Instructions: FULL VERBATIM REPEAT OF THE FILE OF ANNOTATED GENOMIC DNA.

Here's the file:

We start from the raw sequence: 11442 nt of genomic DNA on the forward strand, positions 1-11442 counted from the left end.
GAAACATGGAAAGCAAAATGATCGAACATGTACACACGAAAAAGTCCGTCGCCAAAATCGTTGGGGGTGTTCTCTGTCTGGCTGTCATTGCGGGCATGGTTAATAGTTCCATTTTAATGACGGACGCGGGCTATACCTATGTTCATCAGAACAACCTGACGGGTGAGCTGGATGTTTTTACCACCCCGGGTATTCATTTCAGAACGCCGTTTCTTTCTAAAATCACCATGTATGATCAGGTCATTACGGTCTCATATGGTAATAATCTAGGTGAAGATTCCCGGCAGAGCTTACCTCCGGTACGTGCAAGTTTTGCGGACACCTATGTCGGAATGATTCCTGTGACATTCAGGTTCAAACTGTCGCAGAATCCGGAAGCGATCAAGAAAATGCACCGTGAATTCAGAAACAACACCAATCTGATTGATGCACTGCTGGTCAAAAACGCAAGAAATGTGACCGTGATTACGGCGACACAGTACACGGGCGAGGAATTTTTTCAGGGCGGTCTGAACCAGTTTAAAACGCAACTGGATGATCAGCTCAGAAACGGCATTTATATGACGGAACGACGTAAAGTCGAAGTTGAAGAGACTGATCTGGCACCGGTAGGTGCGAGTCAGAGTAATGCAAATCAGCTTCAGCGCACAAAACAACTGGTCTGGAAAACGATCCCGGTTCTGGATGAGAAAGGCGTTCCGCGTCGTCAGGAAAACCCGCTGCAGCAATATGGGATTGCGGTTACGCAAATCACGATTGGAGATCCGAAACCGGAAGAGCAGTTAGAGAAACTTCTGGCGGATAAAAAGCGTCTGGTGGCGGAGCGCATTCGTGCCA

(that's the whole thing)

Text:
We start from the raw sequence: 11442 nt of genomic DNA on the forward strand, positions 1-11442 counted from the left end.
GAAACATGGAAAGCAAAATGATCGAACATGTACACACGAAAAAGTCCGTCGCCAAAATCGTTGGGGGTGTTCTCTGTCTGGCTGTCATTGCGGGCATGGTTAATAGTTCCATTTTAATGACGGACGCGGGCTATACCTATGTTCATCAGAACAACCTGACGGGTGAGCTGGATGTTTTTACCACCCCGGGTATTCATTTCAGAACGCCGTTTCTTTCTAAAATCACCATGTATGATCAGGTCATTACGGTCTCATATGGTAATAATCTAGGTGAAGATTCCCGGCAGAGCTTACCTCCGGTACGTGCAAGTTTTGCGGACACCTATGTCGGAATGATTCCTGTGACATTCAGGTTCAAACTGTCGCAGAATCCGGAAGCGATCAAGAAAATGCACCGTGAATTCAGAAACAACACCAATCTGATTGATGCACTGCTGGTCAAAAACGCAAGAAATGTGACCGTGATTACGGCGACACAGTACACGGGCGAGGAATTTTTTCAGGGCGGTCTGAACCAGTTTAAAACGCAACTGGATGATCAGCTCAGAAACGGCATTTATATGACGGAACGACGTAAAGTCGAAGTTGAAGAGACTGATCTGGCACCGGTAGGTGCGAGTCAGAGTAATGCAAATCAGCTTCAGCGCACAAAACAACTGGTCTGGAAAACGATCCCGGTTCTGGATGAGAAAGGCGTTCCGCGTCGTCAGGAAAACCCGCTGCAGCAATATGGGATTGCGGTTACGCAAATCACGATTGGAGATCCGAAACCGGAAGAGCAGTTAGAGAAACTTCTGGCGGATAAAAAGCGTCTGGTGGCGGAGCGCATTCGTGCCA